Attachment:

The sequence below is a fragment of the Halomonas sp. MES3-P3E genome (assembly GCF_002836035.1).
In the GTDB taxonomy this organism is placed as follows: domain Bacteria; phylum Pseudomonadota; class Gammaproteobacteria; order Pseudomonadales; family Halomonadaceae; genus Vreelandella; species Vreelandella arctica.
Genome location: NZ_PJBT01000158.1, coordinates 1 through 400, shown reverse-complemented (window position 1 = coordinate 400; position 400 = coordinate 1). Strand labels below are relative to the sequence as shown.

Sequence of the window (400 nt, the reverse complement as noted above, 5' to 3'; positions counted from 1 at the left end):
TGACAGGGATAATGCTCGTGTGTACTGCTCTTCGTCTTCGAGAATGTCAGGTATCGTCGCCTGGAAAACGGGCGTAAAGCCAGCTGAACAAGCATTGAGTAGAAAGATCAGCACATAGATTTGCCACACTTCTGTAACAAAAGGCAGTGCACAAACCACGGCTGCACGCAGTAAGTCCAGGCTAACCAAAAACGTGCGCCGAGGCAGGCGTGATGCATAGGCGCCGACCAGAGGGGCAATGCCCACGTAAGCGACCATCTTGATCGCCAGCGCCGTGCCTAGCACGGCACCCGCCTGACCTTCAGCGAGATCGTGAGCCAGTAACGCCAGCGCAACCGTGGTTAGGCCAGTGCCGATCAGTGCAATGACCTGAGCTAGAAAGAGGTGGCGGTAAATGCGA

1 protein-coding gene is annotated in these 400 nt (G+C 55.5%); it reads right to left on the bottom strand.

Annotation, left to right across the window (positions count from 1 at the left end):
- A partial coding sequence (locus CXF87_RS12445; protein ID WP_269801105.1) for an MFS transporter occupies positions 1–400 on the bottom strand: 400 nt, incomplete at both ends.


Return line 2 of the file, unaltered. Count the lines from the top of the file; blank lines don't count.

In the GTDB taxonomy this organism is placed as follows: domain Bacteria; phylum Pseudomonadota; class Gammaproteobacteria; order Pseudomonadales; family Halomonadaceae; genus Vreelandella; species Vreelandella arctica.